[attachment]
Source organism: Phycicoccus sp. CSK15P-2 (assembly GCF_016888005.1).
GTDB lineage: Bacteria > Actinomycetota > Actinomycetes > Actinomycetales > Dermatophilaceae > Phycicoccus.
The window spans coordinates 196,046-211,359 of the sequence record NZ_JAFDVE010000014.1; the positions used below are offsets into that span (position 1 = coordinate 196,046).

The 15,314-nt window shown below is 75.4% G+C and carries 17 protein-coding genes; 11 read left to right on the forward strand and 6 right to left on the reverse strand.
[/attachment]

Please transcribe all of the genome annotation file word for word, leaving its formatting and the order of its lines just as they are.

Source organism: Phycicoccus sp. CSK15P-2 (assembly GCF_016888005.1).
GTDB lineage: Bacteria > Actinomycetota > Actinomycetes > Actinomycetales > Dermatophilaceae > Phycicoccus.
The window spans coordinates 196,046-211,359 of the sequence record NZ_JAFDVE010000014.1; the positions used below are offsets into that span (position 1 = coordinate 196,046).

The 15,314-nt window shown below is 75.4% G+C and carries 17 protein-coding genes; 11 read left to right on the forward strand and 6 right to left on the reverse strand.